DHS director urges moving forward with changes to agency
BY JARREL WADE World Staff Writer
Monday, February 11, 2013
2/11/13 at 6:21 PM
OKLAHOMA CITY -- The state's Department of Human Services head urged the agency to move forward with changes rather than settling in to the many improvements it's made during the last year.
DHS Director Ed Lake, speaking Monday at a lecture on the future of DHS at the Oklahoma History Center, said he'd like the legislature to move forward on some of the budget expenses called for in the agency's Pinnacle Plan.
"We need to jumpstart some of the things we're doing in order to be successful down the road," Lake said.
The Pinnacle Plan, DHS’ child-welfare improvement plan, was developed in response to federal class-action lawsuit settlement reached last year. The plan sets several deadlines for goals during the next several years.
Lake, who approached the legislative budget subcommittee in January to request additional funding, said additional hiring now would help address some of the actions the Pinnacle Plan calls for later.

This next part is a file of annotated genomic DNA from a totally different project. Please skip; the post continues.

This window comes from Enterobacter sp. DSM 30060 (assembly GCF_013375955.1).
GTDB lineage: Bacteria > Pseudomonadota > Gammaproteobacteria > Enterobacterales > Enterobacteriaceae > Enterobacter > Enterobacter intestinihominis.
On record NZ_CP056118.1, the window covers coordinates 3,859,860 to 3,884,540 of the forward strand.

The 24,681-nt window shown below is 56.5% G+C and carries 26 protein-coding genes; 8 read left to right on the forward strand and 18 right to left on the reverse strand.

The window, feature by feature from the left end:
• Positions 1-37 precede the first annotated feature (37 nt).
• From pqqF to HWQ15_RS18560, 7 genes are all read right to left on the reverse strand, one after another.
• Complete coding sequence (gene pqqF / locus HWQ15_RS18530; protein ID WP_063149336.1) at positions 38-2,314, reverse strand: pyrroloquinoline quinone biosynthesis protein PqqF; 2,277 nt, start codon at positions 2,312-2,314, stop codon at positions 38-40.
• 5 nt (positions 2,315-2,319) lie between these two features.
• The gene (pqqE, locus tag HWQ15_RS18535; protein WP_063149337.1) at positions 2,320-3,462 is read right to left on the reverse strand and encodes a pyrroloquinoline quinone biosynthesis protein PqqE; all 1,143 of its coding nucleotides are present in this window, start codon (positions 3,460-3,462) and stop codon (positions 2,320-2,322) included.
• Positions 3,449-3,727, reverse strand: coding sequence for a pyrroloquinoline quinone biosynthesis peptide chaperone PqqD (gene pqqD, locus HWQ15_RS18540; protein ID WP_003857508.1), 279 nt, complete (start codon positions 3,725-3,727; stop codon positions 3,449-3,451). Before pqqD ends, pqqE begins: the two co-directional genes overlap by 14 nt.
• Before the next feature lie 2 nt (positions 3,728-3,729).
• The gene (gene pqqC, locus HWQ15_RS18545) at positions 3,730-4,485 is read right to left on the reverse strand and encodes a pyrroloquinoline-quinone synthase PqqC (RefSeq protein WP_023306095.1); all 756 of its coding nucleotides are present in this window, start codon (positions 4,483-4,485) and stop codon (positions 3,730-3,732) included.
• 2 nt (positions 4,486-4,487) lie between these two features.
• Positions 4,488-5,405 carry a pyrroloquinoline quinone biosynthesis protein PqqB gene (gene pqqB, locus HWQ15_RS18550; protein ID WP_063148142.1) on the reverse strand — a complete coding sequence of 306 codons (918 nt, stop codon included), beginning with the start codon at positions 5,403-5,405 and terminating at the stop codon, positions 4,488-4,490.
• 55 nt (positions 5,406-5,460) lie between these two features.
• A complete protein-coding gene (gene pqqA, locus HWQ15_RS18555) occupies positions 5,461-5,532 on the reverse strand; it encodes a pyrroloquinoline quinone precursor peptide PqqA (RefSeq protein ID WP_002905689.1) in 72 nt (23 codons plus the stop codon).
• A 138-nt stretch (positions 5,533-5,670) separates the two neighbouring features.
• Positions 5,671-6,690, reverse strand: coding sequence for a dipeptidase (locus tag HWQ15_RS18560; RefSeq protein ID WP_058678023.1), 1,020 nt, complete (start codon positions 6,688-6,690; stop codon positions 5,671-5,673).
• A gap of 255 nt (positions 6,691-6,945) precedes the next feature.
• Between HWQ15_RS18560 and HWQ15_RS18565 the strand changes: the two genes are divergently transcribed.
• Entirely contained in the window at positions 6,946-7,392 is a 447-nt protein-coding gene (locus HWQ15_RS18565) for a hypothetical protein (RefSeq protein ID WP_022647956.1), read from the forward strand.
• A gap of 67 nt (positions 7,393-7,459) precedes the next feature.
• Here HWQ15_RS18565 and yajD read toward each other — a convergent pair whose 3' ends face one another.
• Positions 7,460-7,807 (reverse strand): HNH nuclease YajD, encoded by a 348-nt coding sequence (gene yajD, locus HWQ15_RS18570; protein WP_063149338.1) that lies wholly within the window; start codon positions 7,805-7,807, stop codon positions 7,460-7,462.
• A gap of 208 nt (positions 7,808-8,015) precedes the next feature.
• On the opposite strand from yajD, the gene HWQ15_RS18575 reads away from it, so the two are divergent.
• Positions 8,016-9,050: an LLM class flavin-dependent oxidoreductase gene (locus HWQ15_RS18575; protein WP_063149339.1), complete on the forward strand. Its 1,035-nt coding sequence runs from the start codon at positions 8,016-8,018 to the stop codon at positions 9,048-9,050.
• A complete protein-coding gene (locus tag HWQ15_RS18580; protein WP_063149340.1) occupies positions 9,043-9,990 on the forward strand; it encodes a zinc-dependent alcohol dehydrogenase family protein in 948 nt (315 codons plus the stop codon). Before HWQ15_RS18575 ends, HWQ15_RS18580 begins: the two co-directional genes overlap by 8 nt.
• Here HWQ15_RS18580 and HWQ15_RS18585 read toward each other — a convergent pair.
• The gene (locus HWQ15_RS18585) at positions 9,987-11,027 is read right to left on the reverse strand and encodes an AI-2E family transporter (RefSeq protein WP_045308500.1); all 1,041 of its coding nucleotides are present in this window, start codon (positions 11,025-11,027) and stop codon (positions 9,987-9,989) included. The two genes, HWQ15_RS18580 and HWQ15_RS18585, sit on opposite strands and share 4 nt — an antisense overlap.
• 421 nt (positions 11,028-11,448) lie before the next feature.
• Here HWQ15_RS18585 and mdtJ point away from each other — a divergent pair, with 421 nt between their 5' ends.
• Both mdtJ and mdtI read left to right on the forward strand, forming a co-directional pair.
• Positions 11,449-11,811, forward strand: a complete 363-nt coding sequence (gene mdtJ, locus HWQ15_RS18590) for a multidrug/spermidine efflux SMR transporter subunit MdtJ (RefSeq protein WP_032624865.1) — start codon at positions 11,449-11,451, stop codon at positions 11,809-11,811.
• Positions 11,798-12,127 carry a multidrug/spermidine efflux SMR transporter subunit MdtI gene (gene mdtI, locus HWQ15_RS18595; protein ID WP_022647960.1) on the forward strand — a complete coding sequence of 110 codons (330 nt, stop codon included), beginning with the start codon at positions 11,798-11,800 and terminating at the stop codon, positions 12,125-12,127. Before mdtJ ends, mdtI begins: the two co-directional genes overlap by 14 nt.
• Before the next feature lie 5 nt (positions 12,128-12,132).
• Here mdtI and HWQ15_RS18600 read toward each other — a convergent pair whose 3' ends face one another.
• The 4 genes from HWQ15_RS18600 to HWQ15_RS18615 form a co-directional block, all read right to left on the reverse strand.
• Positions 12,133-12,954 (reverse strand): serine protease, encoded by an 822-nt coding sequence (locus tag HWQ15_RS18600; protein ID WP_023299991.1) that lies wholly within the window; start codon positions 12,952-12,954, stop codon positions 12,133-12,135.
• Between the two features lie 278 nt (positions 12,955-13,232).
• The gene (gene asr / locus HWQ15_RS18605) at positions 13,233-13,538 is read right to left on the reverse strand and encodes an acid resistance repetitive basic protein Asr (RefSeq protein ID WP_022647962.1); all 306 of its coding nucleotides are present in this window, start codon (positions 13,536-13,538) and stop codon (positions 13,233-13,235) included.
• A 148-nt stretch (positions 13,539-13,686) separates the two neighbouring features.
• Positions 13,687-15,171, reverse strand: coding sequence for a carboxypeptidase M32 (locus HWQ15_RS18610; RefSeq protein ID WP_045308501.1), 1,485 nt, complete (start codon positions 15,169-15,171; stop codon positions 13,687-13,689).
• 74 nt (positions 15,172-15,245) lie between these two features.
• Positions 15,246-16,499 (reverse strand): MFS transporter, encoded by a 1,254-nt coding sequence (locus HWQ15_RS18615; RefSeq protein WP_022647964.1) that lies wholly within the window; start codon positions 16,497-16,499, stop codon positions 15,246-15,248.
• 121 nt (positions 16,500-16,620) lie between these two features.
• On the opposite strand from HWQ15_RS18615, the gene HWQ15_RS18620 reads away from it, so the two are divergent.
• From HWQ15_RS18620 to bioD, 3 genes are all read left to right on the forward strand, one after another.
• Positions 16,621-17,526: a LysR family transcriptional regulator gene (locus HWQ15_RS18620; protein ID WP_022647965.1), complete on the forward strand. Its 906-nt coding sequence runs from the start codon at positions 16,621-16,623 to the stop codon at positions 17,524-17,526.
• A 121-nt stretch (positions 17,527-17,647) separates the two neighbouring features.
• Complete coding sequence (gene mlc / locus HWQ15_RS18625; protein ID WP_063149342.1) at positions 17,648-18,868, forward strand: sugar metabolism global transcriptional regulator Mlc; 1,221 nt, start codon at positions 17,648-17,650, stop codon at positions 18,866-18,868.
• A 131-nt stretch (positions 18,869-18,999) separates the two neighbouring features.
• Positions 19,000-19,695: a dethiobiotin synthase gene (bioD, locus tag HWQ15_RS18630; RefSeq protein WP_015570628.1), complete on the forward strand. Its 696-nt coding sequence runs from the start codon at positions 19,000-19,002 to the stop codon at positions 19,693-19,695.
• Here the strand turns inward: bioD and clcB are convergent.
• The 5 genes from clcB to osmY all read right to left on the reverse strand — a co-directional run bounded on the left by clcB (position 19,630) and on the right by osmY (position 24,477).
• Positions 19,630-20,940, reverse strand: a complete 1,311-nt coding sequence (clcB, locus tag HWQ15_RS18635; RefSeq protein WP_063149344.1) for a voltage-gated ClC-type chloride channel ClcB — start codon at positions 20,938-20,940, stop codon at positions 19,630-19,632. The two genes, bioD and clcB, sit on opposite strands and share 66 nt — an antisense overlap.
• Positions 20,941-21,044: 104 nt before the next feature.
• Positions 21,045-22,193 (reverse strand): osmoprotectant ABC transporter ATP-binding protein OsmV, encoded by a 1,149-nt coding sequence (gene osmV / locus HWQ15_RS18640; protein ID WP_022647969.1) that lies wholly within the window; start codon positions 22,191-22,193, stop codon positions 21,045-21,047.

“You have to have more people because it's a labor-intensive process,” he said.
Monday's lecture on the future of DHS started with a look back on 2012.
In one year, DHS faced the retirement of a long-time director, hiring a new one, settled a federal class-action lawsuit, developed the Pinnacle Plan, disbanded the agency's commission and accomplished several other milestones for the agency, Lake said.
“2012 was an incredible year of transformation,” Lake said. “In fact, you might label it a year of torment rather than transformation.”
Lake told more than 300 in attendance – many of whom worked directly for DHS or for partner organizations – that the next year is about continuing those changes.
“This isn't the time to settle in,” he said. “It's time to accelerate the changes.”
Lake also confirmed the first appointee to the agency's four citizen-advisory panels, Tulsa's Steven Dow, executive director of Tulsa's anti-poverty organization, the Community Action Project.
Lake said the citizen-advisory panel appointments are up to the legislature and Governor's office and doesn't have a timeline for when those appointments will be in place.
“It would be nice to move forward with that when it comes,” Lake said.
In other future developments at DHS, Lake focused on updating their technology systems to provide for less paperwork redundancy.
“We want to move children through the system more quickly – but not dangerously,” Lake said referencing the child-welfare division as an example. “Paperwork should not be at the expense of case work.”
The issues Lake highlighted were brought to him through both public and DHS-staff “listening sessions,” in which Lake traveled to five cities to hold meetings where people could voice concerns with DHS.